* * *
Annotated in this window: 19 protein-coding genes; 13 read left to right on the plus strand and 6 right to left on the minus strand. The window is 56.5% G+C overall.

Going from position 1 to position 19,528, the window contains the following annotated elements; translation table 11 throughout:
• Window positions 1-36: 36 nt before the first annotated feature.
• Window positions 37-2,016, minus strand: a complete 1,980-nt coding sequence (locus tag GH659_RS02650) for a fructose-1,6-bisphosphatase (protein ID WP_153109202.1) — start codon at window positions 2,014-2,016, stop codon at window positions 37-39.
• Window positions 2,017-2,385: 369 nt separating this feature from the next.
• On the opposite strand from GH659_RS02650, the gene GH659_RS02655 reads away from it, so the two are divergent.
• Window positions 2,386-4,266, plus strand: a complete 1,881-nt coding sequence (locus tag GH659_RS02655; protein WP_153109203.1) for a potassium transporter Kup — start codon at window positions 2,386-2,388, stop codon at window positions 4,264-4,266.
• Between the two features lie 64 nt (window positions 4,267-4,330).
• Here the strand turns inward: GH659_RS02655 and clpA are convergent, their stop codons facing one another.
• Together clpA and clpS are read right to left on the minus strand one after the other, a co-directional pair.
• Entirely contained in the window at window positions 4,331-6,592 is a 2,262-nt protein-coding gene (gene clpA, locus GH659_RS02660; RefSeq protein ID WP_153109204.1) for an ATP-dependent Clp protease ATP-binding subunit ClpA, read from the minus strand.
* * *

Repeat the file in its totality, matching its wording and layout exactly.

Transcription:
Annotated in this window: 19 protein-coding genes; 13 read left to right on the plus strand and 6 right to left on the minus strand. The window is 56.5% G+C overall.

Going from position 1 to position 19,528, the window contains the following annotated elements; translation table 11 throughout:
• Window positions 1-36: 36 nt before the first annotated feature.
• Window positions 37-2,016, minus strand: a complete 1,980-nt coding sequence (locus tag GH659_RS02650) for a fructose-1,6-bisphosphatase (protein ID WP_153109202.1) — start codon at window positions 2,014-2,016, stop codon at window positions 37-39.
• Window positions 2,017-2,385: 369 nt separating this feature from the next.
• On the opposite strand from GH659_RS02650, the gene GH659_RS02655 reads away from it, so the two are divergent.
• Window positions 2,386-4,266, plus strand: a complete 1,881-nt coding sequence (locus tag GH659_RS02655; protein WP_153109203.1) for a potassium transporter Kup — start codon at window positions 2,386-2,388, stop codon at window positions 4,264-4,266.
• Between the two features lie 64 nt (window positions 4,267-4,330).
• Here the strand turns inward: GH659_RS02655 and clpA are convergent, their stop codons facing one another.
• Together clpA and clpS are read right to left on the minus strand one after the other, a co-directional pair.
• Entirely contained in the window at window positions 4,331-6,592 is a 2,262-nt protein-coding gene (gene clpA, locus GH659_RS02660; RefSeq protein ID WP_153109204.1) for an ATP-dependent Clp protease ATP-binding subunit ClpA, read from the minus strand.